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Dallas, It’s Time We Get Acquainted With Professional Cricket

A primer on the most audacious pro sports experiment since Major League Soccer launched 30 years ago.
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There's more to this story than meets the eye. Case in point: the guy in this photo is the great hope of American cricket—and an accounting major at UTD.

The following is a team-building exercise. Take a moment to unplug, clear your mind, and reflect on one simple question.

What do you know about the sport of cricket?

I’ll go first, because stuff like this works best on mutual trust: prior to reporting the story you’re about to read, nothing.

Sure, I’d seen a bat and a mask and the pads. I was vaguely aware of the term “sticky wicket” and that matches, in the oldest and original format, can last days. The athletes seemed to wear a lot of white. Sweaters, too.

But functionally speaking, I knew absolutely nothing of value. So little, in fact, that I purchased Cricket 22 on Xbox One so to get even the most basic grasp of how the sport is played. And I say all of this as the dude this magazine pays to be a professional sports degenerate.

So it’s OK if you don’t know much, either. But it’s time to start, because cricket’s attempt to conquer the United States will be one of the most significant sports stories in America this decade, and it will play out right here in North Texas.

Why? Because cricket is the second-most popular sport in the world, in terms of its number of fans. It’s huge in India, England, Australia, Pakistan, New Zealand, South Africa, the Caribbean—a whole lot of regions that aren’t here, basically. Meanwhile, the Southeast Asian population in both the United States and North Texas has been on a steady climb since the dot-com boom, creating a generation of highly skilled, highly compensated workers who are cricket mad without an outlet for it.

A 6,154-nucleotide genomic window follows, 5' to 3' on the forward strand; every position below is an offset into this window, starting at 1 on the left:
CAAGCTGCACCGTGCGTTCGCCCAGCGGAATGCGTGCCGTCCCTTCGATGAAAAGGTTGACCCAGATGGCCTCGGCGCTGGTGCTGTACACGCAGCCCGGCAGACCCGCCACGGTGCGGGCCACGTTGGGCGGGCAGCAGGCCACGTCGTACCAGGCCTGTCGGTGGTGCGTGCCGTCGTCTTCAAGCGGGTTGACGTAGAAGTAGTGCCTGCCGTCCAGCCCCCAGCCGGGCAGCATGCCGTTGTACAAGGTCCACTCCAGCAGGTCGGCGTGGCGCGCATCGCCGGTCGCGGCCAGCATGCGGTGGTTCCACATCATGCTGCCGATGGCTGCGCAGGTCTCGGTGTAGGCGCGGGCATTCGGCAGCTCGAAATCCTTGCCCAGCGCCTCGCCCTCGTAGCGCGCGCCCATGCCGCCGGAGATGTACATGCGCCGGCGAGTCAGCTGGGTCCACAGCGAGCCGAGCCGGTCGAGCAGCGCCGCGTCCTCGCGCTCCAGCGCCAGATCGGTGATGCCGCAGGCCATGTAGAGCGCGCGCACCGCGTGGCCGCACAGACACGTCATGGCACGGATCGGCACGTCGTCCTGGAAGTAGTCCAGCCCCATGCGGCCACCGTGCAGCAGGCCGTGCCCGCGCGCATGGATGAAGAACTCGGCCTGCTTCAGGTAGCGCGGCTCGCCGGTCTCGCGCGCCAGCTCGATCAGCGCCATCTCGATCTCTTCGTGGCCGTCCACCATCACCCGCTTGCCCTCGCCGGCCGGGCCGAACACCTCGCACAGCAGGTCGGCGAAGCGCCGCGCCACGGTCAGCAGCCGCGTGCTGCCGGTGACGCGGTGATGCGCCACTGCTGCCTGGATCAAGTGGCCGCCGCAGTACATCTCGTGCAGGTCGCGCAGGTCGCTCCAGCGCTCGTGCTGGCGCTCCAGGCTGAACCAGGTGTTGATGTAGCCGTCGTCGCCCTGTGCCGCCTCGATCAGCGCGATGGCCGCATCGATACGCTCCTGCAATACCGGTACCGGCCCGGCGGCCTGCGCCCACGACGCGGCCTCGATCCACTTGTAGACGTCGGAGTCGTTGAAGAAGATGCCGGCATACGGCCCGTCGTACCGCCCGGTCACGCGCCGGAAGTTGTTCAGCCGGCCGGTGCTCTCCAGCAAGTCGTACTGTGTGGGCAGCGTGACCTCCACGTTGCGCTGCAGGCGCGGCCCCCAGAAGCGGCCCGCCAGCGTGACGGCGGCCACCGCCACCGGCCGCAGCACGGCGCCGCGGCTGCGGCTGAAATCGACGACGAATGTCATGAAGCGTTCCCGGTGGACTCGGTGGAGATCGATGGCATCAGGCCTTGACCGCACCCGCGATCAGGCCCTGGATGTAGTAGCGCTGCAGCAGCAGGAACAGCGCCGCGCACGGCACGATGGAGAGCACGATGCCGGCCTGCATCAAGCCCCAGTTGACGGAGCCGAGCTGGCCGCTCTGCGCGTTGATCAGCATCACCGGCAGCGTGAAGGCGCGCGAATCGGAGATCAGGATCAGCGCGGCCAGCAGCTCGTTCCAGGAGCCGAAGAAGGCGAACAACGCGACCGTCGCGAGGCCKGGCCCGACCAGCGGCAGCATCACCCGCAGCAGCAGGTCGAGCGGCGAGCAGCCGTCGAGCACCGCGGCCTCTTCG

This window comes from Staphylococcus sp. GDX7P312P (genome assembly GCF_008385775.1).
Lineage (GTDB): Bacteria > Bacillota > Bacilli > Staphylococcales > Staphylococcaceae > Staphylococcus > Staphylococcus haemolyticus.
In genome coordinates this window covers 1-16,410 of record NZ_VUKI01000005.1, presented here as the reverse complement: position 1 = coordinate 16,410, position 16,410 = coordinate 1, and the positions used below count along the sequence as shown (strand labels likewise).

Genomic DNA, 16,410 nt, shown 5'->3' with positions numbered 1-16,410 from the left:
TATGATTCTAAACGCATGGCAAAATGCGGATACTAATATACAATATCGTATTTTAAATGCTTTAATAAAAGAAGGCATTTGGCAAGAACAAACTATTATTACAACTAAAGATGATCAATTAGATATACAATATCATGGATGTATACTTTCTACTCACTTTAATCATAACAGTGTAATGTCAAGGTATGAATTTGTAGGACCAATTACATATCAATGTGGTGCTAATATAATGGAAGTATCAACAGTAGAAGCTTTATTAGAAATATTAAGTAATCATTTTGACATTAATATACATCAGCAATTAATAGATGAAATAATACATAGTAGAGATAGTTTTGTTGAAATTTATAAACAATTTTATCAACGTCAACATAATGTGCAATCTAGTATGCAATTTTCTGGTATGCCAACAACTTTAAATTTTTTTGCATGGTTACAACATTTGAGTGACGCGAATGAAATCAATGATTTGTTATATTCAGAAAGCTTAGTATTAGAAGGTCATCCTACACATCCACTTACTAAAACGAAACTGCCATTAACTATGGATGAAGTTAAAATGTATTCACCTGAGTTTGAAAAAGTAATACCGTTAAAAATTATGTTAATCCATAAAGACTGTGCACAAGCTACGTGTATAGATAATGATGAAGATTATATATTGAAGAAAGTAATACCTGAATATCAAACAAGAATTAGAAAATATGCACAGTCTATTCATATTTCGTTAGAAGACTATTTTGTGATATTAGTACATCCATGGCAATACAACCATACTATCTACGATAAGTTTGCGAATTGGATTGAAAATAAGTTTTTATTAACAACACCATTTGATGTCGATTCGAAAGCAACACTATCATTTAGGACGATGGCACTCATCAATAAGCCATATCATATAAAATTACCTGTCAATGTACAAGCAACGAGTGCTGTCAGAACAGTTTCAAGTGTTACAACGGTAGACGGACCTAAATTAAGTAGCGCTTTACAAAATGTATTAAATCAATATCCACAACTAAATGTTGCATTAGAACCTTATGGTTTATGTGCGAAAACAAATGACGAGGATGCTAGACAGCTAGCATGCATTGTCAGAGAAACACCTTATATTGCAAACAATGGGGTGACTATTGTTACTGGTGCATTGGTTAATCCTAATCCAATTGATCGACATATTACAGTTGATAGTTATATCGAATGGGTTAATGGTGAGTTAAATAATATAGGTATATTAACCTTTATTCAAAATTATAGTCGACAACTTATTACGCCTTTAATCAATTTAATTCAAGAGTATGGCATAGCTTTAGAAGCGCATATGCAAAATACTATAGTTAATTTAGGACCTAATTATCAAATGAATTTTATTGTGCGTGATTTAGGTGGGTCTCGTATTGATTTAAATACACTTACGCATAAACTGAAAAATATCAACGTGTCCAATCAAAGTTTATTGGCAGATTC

You can see the gears turning.

A lot of people with a lot of money would like to see a game that’s worked in all sorts of other places that aren’t the most-sports obsessed nation on Earth. Why shouldn’t we try this in the United States, too?

That is what’s about to happen later this week when Major League Cricket debuts in Grand Prairie Stadium, which was previously known as AirHogs Stadium, home to a minor-league baseball team called the Texas Constellations*.

*I’m kidding. They were the AirHogs. Your guess is as good as mine on why they picked the name and, for that matter, what an AirHog is in the first place.

All of that serves as the backdrop for how I got assigned the story. Seemed straightforward enough, give or take the initial hurdle of learning a whole lot about a sport I, again, knew precious little about going in.

Except it’s not, and that’s the fun part. Because in addition to shoring up that dearth of cricket knowledge—it’s a lot of fun, the version we’re getting in the U.S. is about the length of a baseball game, and no one will be wearing sweaters—I came to learn a few more things, too.

Like the breadth of international backgrounds this story touches. (I’ve never interviewed more people from different nationalities for a story.)

And that the protagonists range from an accounting major at UTD to an internationally known New Zealander who moved to Lakewood after following in love with a woman from Highland Park.

And the fact that while six different American cities are represented in the league, North Texas is the only one with a high-end cricket stadium, which makes us the test kitchen for everything Major League Cricket is trying to accomplish.

And the teensy, weensy little detail that this could all fall flat—and if it does, the United States may never get another crack at high-level cricket.

Ready to learn a few things about cricket? The story is online today.  

Author

Mike Piellucci

Mike Piellucci

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Mike Piellucci is D Magazine's sports editor. He is a former staffer at The Athletic and VICE, and his freelance…
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